Past Worshipful Master, Spiru Haret Lodge No.56, Bucharest;
Inspector Expert, NGLR;
Webmaster, MASONIC FORUM Magazine



In April 2000, as apprentice, merely practicing the silence and knowing nothing more than the words of the ritual of the first degree. For our younger brethren, it may do to say, back then, the halls of our Temples were not as full of books and explanatory brochures as they are today, all authors in good repute. Documenting oneself, studying individually, was a veritable trial. Young masons in a young masonry.

Claudiu, with the innocence of the layman in what regards IT, but knowing that I do some kind of work with computers, made me a proposition, to become part of the new magazine he had just founded. I tried to explain to him that in IT there are at least an 100 different jobs and that my specialization at that time had nothing to do with what he needed. But then I was taken in by his enthusiasm, by the beauty of the construction, by its purposes. I just said to myself: “Well, I’ve done (few years back) some DTP and work with graphic tools, and HTML is not much of a programming language, I know the basics, I’ll do fine with some practice”.

This is how I launched myself in this adventure called Masonic Forum. Days. Evenings. Nights. Months. Now, it’s been years. Long sessions of editing. Internet searches. Articles from the lodges. Articles from the brotherly domain. Formal approvals for translations and reprints from the Scottish Rite Journal. Controversies. Money for the paper and the printing (this was
Claudiu’s job, I’m no good at finances). The hard, unforgiving road of information filtering. Graph­ics. Pictures. Visits. Pagination. Repagination. Translations. Copy editing. Something new in the business. Imprimatur. Print. And above all, the People. Enthusiastic brethren.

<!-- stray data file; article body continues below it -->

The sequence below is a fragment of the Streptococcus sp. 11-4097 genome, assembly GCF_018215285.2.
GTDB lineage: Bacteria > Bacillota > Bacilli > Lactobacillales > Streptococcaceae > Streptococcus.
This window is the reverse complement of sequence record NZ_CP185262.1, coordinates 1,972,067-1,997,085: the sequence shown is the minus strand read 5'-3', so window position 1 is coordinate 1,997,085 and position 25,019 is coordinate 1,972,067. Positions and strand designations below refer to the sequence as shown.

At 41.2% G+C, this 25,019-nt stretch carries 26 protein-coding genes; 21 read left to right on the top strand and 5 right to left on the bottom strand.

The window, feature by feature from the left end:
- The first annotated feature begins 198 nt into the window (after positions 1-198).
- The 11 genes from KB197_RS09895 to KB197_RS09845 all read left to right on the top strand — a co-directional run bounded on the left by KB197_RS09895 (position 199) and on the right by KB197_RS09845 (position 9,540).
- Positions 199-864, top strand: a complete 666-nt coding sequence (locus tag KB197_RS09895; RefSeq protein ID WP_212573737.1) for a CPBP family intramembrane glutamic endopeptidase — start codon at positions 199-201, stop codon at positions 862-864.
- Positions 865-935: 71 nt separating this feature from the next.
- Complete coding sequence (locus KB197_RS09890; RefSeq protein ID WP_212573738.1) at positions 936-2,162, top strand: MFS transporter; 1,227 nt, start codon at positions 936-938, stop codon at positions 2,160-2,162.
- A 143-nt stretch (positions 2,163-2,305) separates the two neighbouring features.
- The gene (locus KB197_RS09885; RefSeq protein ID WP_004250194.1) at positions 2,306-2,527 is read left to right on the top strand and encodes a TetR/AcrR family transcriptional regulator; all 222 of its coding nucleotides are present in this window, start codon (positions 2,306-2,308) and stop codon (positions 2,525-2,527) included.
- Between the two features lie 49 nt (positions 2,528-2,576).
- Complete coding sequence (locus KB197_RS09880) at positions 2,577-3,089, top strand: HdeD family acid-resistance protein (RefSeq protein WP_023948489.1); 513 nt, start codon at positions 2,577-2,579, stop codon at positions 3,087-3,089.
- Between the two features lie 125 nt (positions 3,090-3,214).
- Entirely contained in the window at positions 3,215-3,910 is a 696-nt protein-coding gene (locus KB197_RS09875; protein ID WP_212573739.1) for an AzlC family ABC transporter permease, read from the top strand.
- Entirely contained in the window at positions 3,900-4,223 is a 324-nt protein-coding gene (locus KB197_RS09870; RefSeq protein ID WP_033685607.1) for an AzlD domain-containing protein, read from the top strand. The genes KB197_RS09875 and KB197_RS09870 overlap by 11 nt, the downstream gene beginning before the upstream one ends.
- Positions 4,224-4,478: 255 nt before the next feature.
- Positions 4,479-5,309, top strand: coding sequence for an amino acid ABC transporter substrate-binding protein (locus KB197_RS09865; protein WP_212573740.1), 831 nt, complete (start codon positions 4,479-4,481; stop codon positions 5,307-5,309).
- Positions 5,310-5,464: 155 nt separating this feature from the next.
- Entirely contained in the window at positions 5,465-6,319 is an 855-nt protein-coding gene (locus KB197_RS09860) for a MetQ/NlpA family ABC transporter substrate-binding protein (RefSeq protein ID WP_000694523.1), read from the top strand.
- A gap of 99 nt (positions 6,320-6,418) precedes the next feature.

This was my Masonic school. This was my bridge, connecting me to a new world. Working for the magazine and for its website, I learned to never stop learning. To be open to the new, but at the same time to maintain my critical spirit. To be active continuously in my symbolic lodge, to seek the truth in the AASR, in the York Rite. To be merry and proud as a Noble Shriner.

Masonic Forum was my Masonic ABC. In its first issues, the Mason’s Manual was translated, developed by the Council for Masonic Education of the Grand Lodge of California, one of the first reference items in Romanian after the rekindling of the lights. In the pages of the magazine, the first guide of Masonic addresses to the officers and dignitaries appeared. The original text of the Declaration of Principles of Lausanne, 1875. The Downland manuscript. The Regius manuscript. The presentation of the most important Rites. Appendant Bodies. Famous masons. Regalia. Symbols. Esotericism. But also Oliver Hardy, of Ollie and Stanley (Stanley Laurel) was our brother, in a funny photo-article by me and Claudiu, after a night of homeric laughter.